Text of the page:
James Desmond Booth, who is presently 30, had received good grades all throughout all his years in school and had a good family life, after being adopted by his grandparents. He also played varsity basketball in his hometown, at New Smyrna Beach High School. His grandmother, Beulah Booth, stated that her grandson was also a good father to his daughter and infant son, while other family members suggested that he loved his young children and he continues to make contributions in their lives. It is peculiar that a man with these beginnings and familial connections went on to receive seven felony convictions, with some including “possession of a stolen firearm, possession of a firearm by a convicted felon, and possession of ammunition by a convicted felon” (Frederick 2014 p.1: Sept. 29, 2009). After sitting in on the current trial brought against Mr. Booth and taking notes, sociological theories of crime were utilized to help to interpret the previous actions of this particular man’s history of misconduct.
About a week ago, Booth was on trial for the murder of 46 year-old Debra Gibson, a confidential informant for the police, as well as witness tampering, at the Volusia County Courthouse in Deland. The case was heard before Circuit Judge Randell H. Rowe, III. Assistant State Attorneys Ryan Will and Ed Davis prosecuted Booth, while J. Peyton Quarles and William F. Hathaway were his defense attorneys.
The prosecutors explained in their opening statement that Booth sold drugs to Gibson in December 2010, and was subsequently arrested for the transaction shortly after. After Booth was arrested for drug trafficking, he suspected Gibson was the confidential informant in the case against him. Booth planned to murder Gibson to prevent her from testifying against him in the drug charge. Booth did not want to return to prison and miss the first years of his son’s life, in the same way that he had done with his daughter. The prosecutors stated that Booth fatally gunned down Gibson by shooting her in the back and in the face.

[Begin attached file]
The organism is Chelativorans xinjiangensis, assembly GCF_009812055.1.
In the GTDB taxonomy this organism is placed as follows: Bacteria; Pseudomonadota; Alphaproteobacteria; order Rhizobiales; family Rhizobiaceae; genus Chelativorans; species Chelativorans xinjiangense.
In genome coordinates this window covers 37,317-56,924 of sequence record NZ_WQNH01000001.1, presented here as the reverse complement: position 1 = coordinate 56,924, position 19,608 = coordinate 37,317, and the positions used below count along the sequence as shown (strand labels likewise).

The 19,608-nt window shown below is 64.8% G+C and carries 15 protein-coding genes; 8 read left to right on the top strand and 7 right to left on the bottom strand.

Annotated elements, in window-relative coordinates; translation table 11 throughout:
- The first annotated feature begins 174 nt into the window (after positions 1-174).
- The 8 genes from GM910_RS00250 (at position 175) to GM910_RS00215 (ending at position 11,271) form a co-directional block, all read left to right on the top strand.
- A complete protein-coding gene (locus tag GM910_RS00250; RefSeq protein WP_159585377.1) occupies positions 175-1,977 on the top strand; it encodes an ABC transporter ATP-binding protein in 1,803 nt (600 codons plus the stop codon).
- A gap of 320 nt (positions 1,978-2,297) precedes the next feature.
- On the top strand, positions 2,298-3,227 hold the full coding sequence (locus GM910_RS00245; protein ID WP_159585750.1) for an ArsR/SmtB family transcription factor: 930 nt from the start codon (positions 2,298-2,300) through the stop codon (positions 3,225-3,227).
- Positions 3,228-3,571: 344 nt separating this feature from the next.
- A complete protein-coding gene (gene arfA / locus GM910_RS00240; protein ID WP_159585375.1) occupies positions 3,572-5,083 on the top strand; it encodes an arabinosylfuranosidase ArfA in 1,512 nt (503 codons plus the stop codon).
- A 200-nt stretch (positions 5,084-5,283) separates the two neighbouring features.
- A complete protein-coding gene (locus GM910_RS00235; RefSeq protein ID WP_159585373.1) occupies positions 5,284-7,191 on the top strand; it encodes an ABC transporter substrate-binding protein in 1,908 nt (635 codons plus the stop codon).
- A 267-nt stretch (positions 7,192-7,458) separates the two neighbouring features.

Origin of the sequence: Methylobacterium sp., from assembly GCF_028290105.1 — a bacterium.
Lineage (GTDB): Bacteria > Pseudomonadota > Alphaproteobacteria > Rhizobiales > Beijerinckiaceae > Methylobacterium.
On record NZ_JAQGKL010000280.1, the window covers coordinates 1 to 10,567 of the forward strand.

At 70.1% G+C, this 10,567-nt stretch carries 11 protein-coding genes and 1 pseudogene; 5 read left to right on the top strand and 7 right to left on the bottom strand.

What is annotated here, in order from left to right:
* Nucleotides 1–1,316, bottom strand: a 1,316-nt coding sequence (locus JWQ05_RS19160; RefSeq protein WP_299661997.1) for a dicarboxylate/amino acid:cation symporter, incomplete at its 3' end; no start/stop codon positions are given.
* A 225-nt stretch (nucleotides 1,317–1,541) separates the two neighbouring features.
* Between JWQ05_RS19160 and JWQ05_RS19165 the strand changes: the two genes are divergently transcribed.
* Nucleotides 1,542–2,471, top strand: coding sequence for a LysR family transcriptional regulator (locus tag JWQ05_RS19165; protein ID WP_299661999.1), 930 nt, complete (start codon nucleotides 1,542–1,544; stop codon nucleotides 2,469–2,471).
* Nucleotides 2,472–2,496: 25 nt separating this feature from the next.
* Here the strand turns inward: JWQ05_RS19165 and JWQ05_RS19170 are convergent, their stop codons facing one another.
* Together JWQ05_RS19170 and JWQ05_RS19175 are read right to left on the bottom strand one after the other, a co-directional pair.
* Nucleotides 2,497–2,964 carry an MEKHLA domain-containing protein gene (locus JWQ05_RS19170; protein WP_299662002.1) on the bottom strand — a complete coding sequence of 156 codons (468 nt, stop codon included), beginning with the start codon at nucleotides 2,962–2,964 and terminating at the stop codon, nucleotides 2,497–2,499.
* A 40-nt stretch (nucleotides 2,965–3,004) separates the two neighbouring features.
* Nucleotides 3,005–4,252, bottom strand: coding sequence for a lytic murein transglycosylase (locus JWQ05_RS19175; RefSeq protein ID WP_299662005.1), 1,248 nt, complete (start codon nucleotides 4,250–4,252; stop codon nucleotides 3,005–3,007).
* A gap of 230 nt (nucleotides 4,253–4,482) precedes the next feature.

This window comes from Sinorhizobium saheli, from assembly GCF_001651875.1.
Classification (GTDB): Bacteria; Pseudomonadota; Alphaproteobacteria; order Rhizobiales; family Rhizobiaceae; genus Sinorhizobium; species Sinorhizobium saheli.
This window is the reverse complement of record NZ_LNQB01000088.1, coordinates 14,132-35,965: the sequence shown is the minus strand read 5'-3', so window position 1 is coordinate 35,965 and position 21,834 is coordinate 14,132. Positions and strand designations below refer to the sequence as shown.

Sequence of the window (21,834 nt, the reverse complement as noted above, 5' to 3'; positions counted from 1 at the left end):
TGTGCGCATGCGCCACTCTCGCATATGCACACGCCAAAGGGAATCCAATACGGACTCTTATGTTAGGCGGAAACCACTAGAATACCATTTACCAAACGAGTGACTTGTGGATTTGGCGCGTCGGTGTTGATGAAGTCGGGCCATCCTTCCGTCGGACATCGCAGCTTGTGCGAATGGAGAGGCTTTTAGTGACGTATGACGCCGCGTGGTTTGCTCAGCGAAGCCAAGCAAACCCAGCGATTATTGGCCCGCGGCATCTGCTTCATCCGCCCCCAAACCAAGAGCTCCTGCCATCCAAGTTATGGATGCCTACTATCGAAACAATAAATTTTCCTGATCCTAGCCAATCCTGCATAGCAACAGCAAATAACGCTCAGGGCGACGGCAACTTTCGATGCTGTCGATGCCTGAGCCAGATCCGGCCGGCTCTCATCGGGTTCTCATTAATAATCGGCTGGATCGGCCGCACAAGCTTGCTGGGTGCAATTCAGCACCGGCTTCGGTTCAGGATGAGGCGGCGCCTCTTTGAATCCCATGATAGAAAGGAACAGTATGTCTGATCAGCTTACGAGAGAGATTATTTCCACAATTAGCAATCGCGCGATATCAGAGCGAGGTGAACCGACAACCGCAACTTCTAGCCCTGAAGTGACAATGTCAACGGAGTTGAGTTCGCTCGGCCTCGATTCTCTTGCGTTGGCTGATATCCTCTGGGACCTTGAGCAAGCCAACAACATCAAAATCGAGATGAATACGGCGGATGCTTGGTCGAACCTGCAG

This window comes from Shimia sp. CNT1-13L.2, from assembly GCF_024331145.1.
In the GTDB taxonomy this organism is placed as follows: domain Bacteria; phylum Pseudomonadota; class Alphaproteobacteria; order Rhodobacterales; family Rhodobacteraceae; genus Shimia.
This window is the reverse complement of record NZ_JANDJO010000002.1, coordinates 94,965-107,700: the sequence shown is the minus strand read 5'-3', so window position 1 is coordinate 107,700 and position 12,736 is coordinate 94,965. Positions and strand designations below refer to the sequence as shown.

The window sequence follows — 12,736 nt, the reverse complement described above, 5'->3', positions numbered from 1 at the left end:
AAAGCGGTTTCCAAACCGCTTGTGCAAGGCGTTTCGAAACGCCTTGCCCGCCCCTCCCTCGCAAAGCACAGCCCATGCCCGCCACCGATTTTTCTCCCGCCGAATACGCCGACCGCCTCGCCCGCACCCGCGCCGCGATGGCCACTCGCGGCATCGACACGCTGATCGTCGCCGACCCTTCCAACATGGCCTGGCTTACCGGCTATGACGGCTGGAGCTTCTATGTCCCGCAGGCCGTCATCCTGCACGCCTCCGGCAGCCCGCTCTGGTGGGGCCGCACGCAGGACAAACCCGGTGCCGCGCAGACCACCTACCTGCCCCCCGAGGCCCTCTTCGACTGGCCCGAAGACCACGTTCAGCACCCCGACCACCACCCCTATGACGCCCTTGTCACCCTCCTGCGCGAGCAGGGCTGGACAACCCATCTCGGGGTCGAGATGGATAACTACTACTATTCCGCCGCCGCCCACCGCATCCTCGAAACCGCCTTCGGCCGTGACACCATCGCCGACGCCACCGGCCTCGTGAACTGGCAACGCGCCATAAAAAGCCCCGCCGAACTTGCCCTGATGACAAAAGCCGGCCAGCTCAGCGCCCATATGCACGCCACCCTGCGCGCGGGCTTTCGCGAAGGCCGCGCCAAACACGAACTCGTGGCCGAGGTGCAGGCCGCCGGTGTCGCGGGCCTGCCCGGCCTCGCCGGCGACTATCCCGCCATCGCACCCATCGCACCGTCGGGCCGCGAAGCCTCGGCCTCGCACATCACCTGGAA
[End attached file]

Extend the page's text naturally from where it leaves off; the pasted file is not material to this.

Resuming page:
In the opening statement made by the defense, it was stated that a witness said there was a man in the house known by his nickname “G” just before Gibson was shot. The defense also said that Booth did not know that Gibson was the confidential informant. The two attorneys also suggested that there were plenty of people in the illegal drug community that would have had an interest in getting rid of Gibson.
The story of what occurred on the night of Jan. 25th, 2011 then began to be laid out by the prosecutors. Prosecutor Davis said Booth had Jessica Hickson, 33, a New Smyrna Beach prostitute nicknamed “Dirty Foot” who was also one of his drug customers, lure Gibson to her house on Oak Street. Hickson initially told police about a man named “G”, but later changed her story.
Prosecutors then said that the setup worked this way: Gibson had wanted to trade some pills for crack cocaine and Hickson said she could arrange that. Hickson then...